Original Author: Tim Borrelli
“The way this day typically goes is that if one of us sets a personal record (PR), the other one has to set a PR to keep pace.”
I wrote that in a training log a few months back, and it got me to thinking.
This kind of training applies not just to setting PRs, but to our overall philosophy of pushing each other to continually train and improve. The same kind of mentality should always be present in an animation team (or any team) setting- if we all work to improve and push each other to improve, our overall output will be more efficient and of higher quality.
Some days, we’re in the gym and one of us just isn’t feeling it. It would be easy to just quit, walk upstairs and eat some ice cream. It would be easy to just say “it wasn’t happening today” and have that be that. But we’re a team. Teammates are there to pick each other up when they need it, and to work with each other to figure out what will work that day in the gym. We don’t want to let each other down. We know that if one of us gave up, the other may not have a successful training session or worse- neither of us will make any progress towards our current training goals.
There are also times where even though we are confident in the lift we are about to do, we need someone to make sure we don’t injure ourselves- it’s called “spotting” someone. Having a spotter also allows a lifter to go higher in weight during a session- not only due to being safer from injury, but by giving a confidence boost to the lifter that they can lift the weight.
Animation is the same way. There are plenty of days when I or another member of the team just cannot figure out a pose, a motion, timing, etc. An animator will plan it all out, it’ll sound great in their mind, and when they go to execute, they just can’t get it. When this happens, the team looks at it together (i.e, we “spot” each other). We throw out ideas- some good, some bad, some that will work better for another motion. Some are just so over-the-top hilarious that we know we can’t use them, but have fun talking about them. The goal is to come away from that interaction with a fresh perspective on the motion and try it again. I know that for me, sometimes just that interaction with the members of my team is enough to get me over the hump.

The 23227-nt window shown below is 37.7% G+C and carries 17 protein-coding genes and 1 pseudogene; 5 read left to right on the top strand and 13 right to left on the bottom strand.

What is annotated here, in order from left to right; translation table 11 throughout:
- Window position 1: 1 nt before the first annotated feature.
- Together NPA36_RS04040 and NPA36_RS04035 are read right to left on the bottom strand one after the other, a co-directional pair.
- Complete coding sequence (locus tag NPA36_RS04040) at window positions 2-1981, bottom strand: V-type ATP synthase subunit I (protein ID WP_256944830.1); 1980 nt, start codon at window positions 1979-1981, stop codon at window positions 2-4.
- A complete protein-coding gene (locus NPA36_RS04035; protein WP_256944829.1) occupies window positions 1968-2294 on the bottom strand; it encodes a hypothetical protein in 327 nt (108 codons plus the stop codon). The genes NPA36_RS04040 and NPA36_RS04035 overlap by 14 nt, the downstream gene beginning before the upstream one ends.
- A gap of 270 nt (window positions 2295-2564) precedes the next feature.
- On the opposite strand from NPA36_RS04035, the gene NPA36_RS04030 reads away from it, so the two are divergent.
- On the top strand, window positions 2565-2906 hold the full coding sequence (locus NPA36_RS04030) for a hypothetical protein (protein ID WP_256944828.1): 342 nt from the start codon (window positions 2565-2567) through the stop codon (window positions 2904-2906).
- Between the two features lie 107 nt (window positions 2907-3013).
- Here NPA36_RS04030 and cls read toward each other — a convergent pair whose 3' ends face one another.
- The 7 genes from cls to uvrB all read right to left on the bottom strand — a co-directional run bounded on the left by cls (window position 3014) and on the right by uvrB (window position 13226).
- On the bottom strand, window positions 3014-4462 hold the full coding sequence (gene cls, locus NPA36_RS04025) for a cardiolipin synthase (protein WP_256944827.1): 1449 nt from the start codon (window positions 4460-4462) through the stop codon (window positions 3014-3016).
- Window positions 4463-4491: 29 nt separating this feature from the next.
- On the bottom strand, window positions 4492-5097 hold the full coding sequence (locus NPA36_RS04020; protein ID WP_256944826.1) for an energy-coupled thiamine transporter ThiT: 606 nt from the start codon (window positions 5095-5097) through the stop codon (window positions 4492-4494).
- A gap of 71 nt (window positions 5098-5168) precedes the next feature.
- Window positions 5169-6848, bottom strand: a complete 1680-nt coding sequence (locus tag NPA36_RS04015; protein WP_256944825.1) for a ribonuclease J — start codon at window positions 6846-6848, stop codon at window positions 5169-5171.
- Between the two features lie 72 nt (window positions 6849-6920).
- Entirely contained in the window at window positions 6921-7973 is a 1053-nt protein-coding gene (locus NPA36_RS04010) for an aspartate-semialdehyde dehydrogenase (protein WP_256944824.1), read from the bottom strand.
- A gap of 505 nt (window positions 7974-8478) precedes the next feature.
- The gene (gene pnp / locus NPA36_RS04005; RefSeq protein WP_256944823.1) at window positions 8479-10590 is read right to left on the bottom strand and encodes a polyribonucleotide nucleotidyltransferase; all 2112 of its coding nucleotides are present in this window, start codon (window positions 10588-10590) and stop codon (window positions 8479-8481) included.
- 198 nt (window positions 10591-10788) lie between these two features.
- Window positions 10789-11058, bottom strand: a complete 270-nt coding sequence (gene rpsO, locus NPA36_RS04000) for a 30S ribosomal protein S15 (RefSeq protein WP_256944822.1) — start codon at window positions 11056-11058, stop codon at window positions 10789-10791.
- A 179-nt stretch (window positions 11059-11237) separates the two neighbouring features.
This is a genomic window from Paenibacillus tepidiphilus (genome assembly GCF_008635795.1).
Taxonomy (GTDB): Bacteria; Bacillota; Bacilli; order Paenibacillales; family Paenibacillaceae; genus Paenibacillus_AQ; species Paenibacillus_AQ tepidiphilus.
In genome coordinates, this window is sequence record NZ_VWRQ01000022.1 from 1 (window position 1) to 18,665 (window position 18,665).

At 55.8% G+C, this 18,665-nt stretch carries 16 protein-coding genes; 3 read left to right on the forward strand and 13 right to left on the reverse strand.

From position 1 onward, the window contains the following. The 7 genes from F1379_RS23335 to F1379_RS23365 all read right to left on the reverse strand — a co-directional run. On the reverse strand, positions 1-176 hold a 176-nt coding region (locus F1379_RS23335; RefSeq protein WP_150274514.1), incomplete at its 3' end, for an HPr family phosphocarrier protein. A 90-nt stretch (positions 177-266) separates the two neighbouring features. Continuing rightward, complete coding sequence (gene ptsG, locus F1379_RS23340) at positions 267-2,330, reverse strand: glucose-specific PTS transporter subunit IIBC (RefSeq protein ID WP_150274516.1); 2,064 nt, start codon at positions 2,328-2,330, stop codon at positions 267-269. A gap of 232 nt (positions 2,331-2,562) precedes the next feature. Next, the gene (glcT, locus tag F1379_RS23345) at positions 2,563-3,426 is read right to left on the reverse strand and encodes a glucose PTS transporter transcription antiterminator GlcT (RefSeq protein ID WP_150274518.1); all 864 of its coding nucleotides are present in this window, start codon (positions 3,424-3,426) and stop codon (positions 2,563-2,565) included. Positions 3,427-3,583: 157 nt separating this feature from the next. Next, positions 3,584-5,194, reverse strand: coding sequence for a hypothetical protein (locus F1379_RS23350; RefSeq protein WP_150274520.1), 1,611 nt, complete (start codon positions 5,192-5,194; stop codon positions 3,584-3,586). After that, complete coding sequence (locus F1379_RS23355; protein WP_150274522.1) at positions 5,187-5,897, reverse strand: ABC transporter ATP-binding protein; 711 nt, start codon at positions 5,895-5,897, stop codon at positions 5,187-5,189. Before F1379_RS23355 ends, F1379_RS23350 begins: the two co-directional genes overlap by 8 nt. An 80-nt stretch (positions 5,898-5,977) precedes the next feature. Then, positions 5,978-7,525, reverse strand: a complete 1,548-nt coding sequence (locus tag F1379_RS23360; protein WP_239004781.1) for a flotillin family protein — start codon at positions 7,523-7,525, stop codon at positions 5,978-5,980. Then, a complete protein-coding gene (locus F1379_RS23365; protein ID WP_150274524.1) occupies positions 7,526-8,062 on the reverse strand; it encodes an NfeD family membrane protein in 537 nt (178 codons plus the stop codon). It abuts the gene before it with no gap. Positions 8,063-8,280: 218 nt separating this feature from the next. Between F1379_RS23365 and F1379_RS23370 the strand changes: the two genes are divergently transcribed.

This same interaction needs to occur when motions are completed and just aren’t working from either a style, gameplay or quality perspective- while I am the lead and do the initial approvals, I try to encourage the team to give feedback on everyone’s motions, mine included. This pushes each of us to continually put out high quality work that fits within the vision of not just the animation direction, but of the game.
For various reasons, however, not everyone is part of a team. This may be due to working better alone, being at a small studio, or being a student or jobless and trying to break in. Aside from those who prefer to work alone (who wouldn’t be on my team anyways), I encourage the rest of you to go find yourselves some teammates! Get on Twitter, post on deviantart or polycount or wherever. Meet people via online networking, learn from them, teach them, let them help you improve while you yourself encourage others to improve. Get a spotter, as it were.
Use these powerful forms of social media the right way and you’ll find yourself open to a world of people who are trying to do the same as you: improve their craft and become a meaningful part of a team.